Nonetheless, there have long been different schools of thought within Judaism regarding the extent of divine intervention in natural processes. One respected view was expressed by Maimonides who wrote that “we should endeavor to integrate the Torah with rational thought, affirming that events take place in accordance with the natural order wherever possible.” (Letter to the Jews of Yemen) All schools concur that God is the ultimate cause and that humanity was an intended end result of Creation.
For us, these fundamental beliefs do not rest on the purported weaknesses of
Evolutionary Theory, and cannot be undermined by the elimination of gaps in
Judaism has always preferred to see science and Torah as two aspects of the “Mind of God” (to borrow Stephen Hawking’s phrase) that are ultimately unitary in the reality given to us by the Creator. As the Zohar says (Genesis 134a): “istakel
be-‘oraita u-vara ‘alma,” God looked into the Torah and used it as His blueprint
for creating the Universe. Qq
You will note that the “God of the gaps” is not a Jewish concept. Which brings us
to this week’s Torah portion…
God sends the plagues of locusts and darkness upon Egypt and forewarns Moses about the final plague, the death of every Egyptian firstborn. Pharaoh still does not let the Israelites leave Egypt. (10:1-11:10)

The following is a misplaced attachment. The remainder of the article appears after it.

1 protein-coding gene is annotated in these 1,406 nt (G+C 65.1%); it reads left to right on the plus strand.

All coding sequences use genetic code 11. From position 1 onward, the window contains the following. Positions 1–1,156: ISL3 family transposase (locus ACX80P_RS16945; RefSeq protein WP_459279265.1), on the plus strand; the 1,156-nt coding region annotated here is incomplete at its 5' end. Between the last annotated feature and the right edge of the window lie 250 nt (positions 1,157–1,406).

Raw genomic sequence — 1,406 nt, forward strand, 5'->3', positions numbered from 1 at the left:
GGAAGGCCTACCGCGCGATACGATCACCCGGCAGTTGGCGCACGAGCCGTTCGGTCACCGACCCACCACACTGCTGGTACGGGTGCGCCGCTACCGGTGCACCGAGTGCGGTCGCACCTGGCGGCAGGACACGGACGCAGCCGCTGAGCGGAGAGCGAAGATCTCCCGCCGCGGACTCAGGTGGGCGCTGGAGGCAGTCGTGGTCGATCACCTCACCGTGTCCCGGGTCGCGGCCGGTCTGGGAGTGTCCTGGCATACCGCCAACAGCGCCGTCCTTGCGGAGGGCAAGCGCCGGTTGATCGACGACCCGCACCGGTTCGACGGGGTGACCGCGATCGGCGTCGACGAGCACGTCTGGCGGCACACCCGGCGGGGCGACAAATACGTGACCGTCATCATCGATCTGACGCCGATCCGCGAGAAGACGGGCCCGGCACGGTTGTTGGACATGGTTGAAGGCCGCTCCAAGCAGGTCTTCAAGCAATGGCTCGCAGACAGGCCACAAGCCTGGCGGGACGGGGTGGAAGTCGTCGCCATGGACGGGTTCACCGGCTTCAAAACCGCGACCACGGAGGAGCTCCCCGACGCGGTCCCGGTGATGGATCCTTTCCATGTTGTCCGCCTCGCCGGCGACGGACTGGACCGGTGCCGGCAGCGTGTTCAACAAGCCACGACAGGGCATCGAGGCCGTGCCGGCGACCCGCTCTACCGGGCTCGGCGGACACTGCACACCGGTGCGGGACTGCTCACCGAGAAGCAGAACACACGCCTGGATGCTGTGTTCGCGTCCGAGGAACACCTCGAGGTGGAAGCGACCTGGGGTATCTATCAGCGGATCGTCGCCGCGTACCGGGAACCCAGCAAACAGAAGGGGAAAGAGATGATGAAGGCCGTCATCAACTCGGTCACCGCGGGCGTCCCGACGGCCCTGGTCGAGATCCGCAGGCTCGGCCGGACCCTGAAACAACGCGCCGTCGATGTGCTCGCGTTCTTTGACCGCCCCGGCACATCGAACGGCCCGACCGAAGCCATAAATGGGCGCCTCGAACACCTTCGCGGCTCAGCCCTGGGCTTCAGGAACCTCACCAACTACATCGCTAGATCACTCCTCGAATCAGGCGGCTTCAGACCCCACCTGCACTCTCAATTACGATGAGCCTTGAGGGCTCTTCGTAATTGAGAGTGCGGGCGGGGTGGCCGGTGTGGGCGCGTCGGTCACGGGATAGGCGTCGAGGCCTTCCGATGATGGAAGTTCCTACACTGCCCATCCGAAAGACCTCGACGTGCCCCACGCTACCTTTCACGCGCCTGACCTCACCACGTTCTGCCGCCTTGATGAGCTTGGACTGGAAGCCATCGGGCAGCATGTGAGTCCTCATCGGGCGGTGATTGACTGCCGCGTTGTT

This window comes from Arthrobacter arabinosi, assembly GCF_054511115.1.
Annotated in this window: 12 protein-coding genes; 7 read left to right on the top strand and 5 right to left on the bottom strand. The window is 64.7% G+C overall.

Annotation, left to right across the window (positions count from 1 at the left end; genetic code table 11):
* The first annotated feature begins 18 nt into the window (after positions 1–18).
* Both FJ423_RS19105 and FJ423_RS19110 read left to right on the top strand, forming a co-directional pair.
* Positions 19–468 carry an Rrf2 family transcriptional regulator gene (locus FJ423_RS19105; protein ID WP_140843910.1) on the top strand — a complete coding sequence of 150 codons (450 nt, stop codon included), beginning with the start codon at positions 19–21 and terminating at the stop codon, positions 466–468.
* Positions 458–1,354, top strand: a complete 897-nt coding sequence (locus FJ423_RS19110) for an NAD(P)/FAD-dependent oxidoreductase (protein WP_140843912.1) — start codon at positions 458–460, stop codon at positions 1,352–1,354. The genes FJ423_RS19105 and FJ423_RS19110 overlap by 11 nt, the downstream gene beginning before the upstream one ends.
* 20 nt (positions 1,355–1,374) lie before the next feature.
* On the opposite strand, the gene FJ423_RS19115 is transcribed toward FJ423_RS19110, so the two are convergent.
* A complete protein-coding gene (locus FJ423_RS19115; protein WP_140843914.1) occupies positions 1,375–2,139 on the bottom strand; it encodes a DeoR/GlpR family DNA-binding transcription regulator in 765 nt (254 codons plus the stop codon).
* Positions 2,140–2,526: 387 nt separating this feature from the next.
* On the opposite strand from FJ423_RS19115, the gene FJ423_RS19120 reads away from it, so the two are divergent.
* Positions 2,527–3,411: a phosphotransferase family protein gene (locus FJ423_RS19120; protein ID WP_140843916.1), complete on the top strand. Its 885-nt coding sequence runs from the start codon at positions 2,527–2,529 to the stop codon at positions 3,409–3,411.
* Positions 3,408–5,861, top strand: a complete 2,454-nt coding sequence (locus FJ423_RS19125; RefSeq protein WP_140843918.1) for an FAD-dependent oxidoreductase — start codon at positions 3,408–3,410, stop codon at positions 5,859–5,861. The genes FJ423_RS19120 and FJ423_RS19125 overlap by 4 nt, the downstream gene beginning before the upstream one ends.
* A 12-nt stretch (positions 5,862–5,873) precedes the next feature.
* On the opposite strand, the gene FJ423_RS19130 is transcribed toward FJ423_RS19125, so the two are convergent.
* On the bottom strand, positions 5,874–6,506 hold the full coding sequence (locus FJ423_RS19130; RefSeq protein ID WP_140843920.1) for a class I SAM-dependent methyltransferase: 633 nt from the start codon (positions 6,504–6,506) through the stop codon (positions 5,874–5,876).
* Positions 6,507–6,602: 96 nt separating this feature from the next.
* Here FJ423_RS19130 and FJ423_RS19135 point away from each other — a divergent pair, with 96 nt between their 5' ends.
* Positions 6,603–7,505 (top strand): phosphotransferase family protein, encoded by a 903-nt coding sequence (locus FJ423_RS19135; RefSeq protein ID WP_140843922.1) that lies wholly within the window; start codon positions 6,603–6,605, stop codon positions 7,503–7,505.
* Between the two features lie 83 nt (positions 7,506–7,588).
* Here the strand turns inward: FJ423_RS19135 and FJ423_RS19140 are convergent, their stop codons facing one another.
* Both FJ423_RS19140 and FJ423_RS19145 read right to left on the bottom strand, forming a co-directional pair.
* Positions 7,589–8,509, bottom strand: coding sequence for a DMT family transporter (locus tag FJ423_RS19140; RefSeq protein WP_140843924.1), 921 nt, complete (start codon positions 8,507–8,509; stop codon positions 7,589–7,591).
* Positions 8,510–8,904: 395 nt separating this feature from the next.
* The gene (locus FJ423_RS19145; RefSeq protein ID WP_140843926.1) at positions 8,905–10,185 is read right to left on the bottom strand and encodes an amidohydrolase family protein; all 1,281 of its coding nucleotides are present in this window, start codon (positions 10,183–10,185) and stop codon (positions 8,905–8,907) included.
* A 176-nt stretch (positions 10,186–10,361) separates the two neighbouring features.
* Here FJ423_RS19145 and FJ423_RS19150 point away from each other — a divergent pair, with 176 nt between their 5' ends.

God commands Moses and Aaron regarding the Passover festival. (12:1-27)
God enacts the final plague, striking down all the firstborn in the land of Egypt
except those of the House of Israel. Pharaoh now allows the Israelites to leave.
Speaking to Moses and Aaron, God repeats the commandments about Passover.
The last three plagues are all characterized by darkness: the locusts darkened the sky and covered the earth, the darkness lasted for three days, and the death of the firstborn occurred at night. Why was darkness so critical that it deserved
a plague of its own?
One standard explanation is that this darkness was not just physical but also
spiritual. They saw not one another. Absent any scientific explanation, this statement alone describes the moral problem that made Egypt an unsuitable place for the Jews. The story of slavery begins with the Egyptians not seeing the Israelites as humans like them… and by this point the Egyptians could not even see each other as human.
So: Does science conflict with the Bible? No. Scientific reasoning may conflict
with literal interpretations of the Bible. But when it does Judaism expects us
to use our common sense, our reasoning ability, and the sophisticated techniques
of both scientific inquiry and Torah study to understand what the Torah is
really teaching and extract greater wisdom from it.